Set Yourself Up for Career Growth

There has been a lot of talk about the highs and lows that come with working in social. The “newness” and growing pains associated with this industry can be exhausting. It often results in countless reorgs and lack of a clear path of growth for people on teams. No doubt, there has to be a shift within organizations to set their digital teams up for success.

I recently wrote about what digital teams need to survive and thrive, but there’s another side to this story. And, it’s about what we can do personally to set ourselves up for success. The key is to be proactive with your own career.

The list of tips on being proactive could go on forever, but below are four big keys to consider for anyone working in social.

 

Advocate for the work.

One of the biggest lessons I’ve learned about working in this industry is never make an assumption. Do not assume people understand the work. Do not assume they know what you do on a day-to-day basis. Do not assume they know the hours it takes. Do not assume they know your long-term goals.

If we want organizations to take digital roles seriously, we have to find ways to bring the work to life. We need to show the totality of the work that’s going on and not shy away from celebrating success. This can come in many forms.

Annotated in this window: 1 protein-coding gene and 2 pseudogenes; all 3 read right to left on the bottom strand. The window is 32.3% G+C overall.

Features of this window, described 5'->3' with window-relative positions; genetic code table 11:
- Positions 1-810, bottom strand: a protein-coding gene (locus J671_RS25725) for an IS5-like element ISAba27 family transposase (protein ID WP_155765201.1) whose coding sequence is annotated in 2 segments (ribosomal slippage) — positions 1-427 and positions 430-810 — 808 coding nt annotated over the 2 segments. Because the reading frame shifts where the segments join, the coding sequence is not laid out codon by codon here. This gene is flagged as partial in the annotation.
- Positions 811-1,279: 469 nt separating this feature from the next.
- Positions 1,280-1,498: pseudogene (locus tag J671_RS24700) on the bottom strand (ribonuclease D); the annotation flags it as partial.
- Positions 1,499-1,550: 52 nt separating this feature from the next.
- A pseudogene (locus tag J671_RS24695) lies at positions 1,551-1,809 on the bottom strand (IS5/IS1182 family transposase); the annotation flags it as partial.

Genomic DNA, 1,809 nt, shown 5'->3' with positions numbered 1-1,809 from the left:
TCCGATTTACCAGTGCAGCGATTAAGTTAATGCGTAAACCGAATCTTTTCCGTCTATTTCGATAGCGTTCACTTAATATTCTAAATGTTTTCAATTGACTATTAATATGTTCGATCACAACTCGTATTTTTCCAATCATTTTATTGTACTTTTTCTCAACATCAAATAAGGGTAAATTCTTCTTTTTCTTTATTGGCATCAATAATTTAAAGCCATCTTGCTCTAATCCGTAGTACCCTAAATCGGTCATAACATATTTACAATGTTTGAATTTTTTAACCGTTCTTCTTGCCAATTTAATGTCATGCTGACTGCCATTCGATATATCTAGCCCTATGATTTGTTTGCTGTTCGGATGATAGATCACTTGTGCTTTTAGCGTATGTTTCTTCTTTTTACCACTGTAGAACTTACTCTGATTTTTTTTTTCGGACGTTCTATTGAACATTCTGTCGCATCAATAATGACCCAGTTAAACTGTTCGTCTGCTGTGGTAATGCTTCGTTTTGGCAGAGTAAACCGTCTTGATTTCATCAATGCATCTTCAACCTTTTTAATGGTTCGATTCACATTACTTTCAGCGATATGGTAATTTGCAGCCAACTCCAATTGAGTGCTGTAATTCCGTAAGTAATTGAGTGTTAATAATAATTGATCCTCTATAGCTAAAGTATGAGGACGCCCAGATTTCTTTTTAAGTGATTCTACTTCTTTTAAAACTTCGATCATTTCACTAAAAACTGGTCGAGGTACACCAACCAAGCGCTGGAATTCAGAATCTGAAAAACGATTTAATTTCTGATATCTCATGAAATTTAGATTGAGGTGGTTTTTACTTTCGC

At one organization I was with we used to do a weekly email called “7.5”. Each week we highlighted “7.5” things the team and senior executives needed to know about our digital channels. This included big wins, lessons learned and industry updates. The extra “.5” was always something more lighthearted and fun. Sure, the email highlighted the success of the team, but it was also informational, educational and fun. And, most importantly, showed how the team was helping to move the needle for the company. It wasn’t boastful, but educational, and made people more invested and interested in the work.

The weekly email is a very small example of how you can help advocate and educate others about the work of the team. Every organization responds to information differently, so find the best medium to bring the work to life. But remember, it’s not about boasting as much as it is educating and showing how the work back to organizational goals.

 

Move on from the tactical role.

The more tactical roles in social media are bright, shiny and fun. There’s a certain thrill that comes with covering games and being in the middle of the action. Anyone that’s work in social knows what a “case of the refresh” means. It’s addicting at times, right?

Eventually though, to move up the ladder, you have to peel yourself away from the actual execution and control of the channels. You have to go from a tactical role and into a strategy role – and one that is bigger than social. You have to start focusing on digital as a whole and larger marketing initiatives. Find ways to take on other projects within your org outside of social to give you more visibility and a wider range of experience.